Obtaining the militants' support for a cease-fire is crucial for implementing a U.S.-backed peace plan. Expectations were running high Sunday that this time, Egypt would succeed in getting the armed groups to sign on to a truce, after several failed attempts in recent months.
The Egyptian mediators arrived just hours after the Palestinian security chief, Mohammed Dahlan, held talks with a senior Israeli defense official, Maj. Gen. Amos Gilad.
"We are helping the two sides, the Israelis and the Palestinians, with the aim of easing tension and sitting at the negotiation table," Egyptian President Hosni Mubarak told reporters in Cairo. "Israeli efforts are also needed. Therefore, Israeli Prime Minister Ariel Sharon should help because this will be in the interest of his people's peace and the Palestinians as well."
Dahlan proposed that Israeli troops withdraw from large areas of Gaza, to positions held before the outbreak of fighting in September 2000. Dahlan also asked Israel to pull out of the West Bank towns of Bethlehem and Ramallah, the Palestinians' administrative center.
Israeli Defense Minister Shaul Mofaz confirmed Sunday that he is considering a withdrawal from Bethlehem and parts of Gaza. "There are detailed conversations," a Cabinet official quoted Mofaz as telling Cabinet ministers in a weekly meeting. "We are getting into logistical details of where the borders are and who is in charge of which areas."
In a first phase, Israel would pull out of the towns of Beit Hanoun and Beit Lahia in northern Gaza. Despite the security talks, Israeli forces entered Beit Hanoun early Sunday, setting off a firefight that killed one Palestinian and wounded seven, doctors said. Palestinians said he was a local commander of the Al Aqsa Martyrs Brigades militia, and soldiers targeted him. The Israeli military had no immediate comment.
The renewed contacts come after a bloody week in which 64 people were killed on both sides in bombings and missile attacks. The violence spurred intense U.S. mediation, in an attempt to rescue the so-called "road map" plan to Mideast peace and Palestinian statehood by 2005. President Bush launched the plan at a Mideast summit earlier this month.
Mr. Bush said Sunday he has not lost hope for peace and urged those who want peace to "deny the killers the opportunities to destroy it."
In the plan's first stage, the Palestinians are supposed to dismantle militias that have killed hundreds of Israelis in the past 32 months. In parallel, Israel is supposed to withdraw to positions held before the outbreak of fighting, dismantle settlement outposts and freeze settlement construction.
The Palestinians said they will not use force against militias, for fear of sparking civil war, meaning the road map will only succeed if a truce agreement is reached.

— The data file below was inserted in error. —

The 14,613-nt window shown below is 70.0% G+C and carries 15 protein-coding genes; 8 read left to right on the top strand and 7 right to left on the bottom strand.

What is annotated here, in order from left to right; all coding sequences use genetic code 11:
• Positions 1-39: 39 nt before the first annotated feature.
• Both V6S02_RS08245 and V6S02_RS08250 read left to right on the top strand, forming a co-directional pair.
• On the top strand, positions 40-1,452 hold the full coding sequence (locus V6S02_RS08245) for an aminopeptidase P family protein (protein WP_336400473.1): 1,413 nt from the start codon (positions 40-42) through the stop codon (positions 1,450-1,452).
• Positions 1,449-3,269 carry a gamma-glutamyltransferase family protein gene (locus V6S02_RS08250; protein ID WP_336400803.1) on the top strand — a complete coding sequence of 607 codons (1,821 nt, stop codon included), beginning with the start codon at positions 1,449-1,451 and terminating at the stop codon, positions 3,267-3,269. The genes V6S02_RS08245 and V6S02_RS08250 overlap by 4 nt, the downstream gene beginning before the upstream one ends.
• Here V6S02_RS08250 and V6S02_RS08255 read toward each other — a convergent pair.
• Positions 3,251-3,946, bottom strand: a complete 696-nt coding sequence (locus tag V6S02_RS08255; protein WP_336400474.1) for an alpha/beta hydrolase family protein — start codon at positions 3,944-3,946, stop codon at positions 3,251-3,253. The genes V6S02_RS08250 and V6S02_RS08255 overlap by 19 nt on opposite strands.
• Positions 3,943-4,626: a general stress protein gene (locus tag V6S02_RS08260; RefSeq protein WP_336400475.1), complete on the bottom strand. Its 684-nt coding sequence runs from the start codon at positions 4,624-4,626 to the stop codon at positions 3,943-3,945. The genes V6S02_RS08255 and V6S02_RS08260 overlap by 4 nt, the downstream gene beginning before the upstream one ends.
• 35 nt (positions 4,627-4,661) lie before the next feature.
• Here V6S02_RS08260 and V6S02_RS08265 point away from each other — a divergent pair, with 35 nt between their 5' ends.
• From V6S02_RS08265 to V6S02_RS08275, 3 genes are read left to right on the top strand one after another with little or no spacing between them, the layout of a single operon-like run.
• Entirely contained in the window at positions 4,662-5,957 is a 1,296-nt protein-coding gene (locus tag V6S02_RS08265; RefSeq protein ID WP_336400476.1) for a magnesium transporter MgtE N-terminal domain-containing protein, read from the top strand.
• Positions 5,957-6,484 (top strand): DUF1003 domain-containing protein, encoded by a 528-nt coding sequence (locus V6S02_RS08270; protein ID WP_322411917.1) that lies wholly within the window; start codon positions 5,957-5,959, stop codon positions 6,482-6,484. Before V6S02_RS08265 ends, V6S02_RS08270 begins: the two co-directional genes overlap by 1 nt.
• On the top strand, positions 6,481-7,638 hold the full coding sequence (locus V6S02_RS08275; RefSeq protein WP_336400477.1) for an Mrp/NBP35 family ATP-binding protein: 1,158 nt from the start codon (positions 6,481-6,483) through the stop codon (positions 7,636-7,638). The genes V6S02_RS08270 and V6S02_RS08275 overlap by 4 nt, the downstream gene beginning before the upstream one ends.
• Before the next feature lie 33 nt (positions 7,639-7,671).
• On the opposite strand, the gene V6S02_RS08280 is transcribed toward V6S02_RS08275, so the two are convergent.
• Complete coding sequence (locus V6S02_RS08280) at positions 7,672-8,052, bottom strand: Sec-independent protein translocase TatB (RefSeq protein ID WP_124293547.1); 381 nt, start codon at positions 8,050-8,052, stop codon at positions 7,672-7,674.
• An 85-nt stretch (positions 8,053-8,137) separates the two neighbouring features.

Two Egyptian mediators, assistants to Egyptian intelligence chief Omar Suleiman, arrived in Gaza City on Sunday for talks with various Palestinian militants, most importantly Hamas. The Palestinian prime minister, Mahmoud Abbas, was to join the talks on Monday.
Officials close to the talks said they were optimistic an agreement could be reached, despite assertions by militant leaders in recent days that they will reject a truce. Palestinian Information Minister Nabil Amr quoted an Abbas envoy to the talks as saying progress has been made.
However, for now the Palestinian factions propose at best to halt attacks in Israel, but in not the West Bank and Gaza, said Zakaria al-Agha, a senior official of the mainstream Fatah movement. Such a partial truce would be unacceptable to Israel, the United States and Egypt.
Hamas officials in Gaza have been most vocal in rejecting a truce, particularly after Israel tried last week to kill a leader of the group, Abdel Aziz Rantisi. A 7-year-old girl died Sunday of wounds she suffered in the air strike on Rantisi, which killed two other people.
The final decision on a truce will be made by Hamas leaders abroad, including Khaled Mashal.
Sources close to the talks said the Hamas leaders abroad are willing to consider a comprehensive cease-fire, provided Israel promises to halt targeted killings, incursions and other military strikes. Sharon has refused to give such a guarantee, saying Israel cannot compromise on its security.
However, in Sunday's Cabinet briefing, Sharon suggested that targeted killings would be used sparingly. "If no one fires on us, we will not return fire, except in cases of ticking bombs," a Cabinet official quoted Sharon as saying. A "ticking bomb" is a militant about to carry out an attack.
In the past week, Israel has carried out seven missile attacks on Hamas targets.
"The main object that we have at this present time is to defeat terror," Israel's Deputy Prime Minister Ehud Olmert said before the Cabinet meeting. "If the Palestinians will do it, God bless them. If not, then we will have to do it."
In other developments Sunday, the Israeli settlement watchdog group Peace Now said settlers have established four more outposts in the West Bank in recent days, after the military last week dismantled 10 such enclaves, in line with the road map.
Also Sunday, a team of 10 to 15 U.S. officials, headed by U.S. Assistant Secretary of State John Wolf, arrived in the region to supervise implementation of the road map. Wolf meets with Israeli officials on Monday, and with Dahlan and Abbas in Gaza on Tuesday, Israel Radio said.
Dov Weisglass, an aide to Sharon, will meet Monday in Washington with Condoleezza Rice, Bush's assistant for national security, Israeli officials said.
Secretary of State Colin Powell and other senior representatives of the road map sponsors — the United States, United Nations, Russia and the European Union — plan to meet Thursday in Jordan.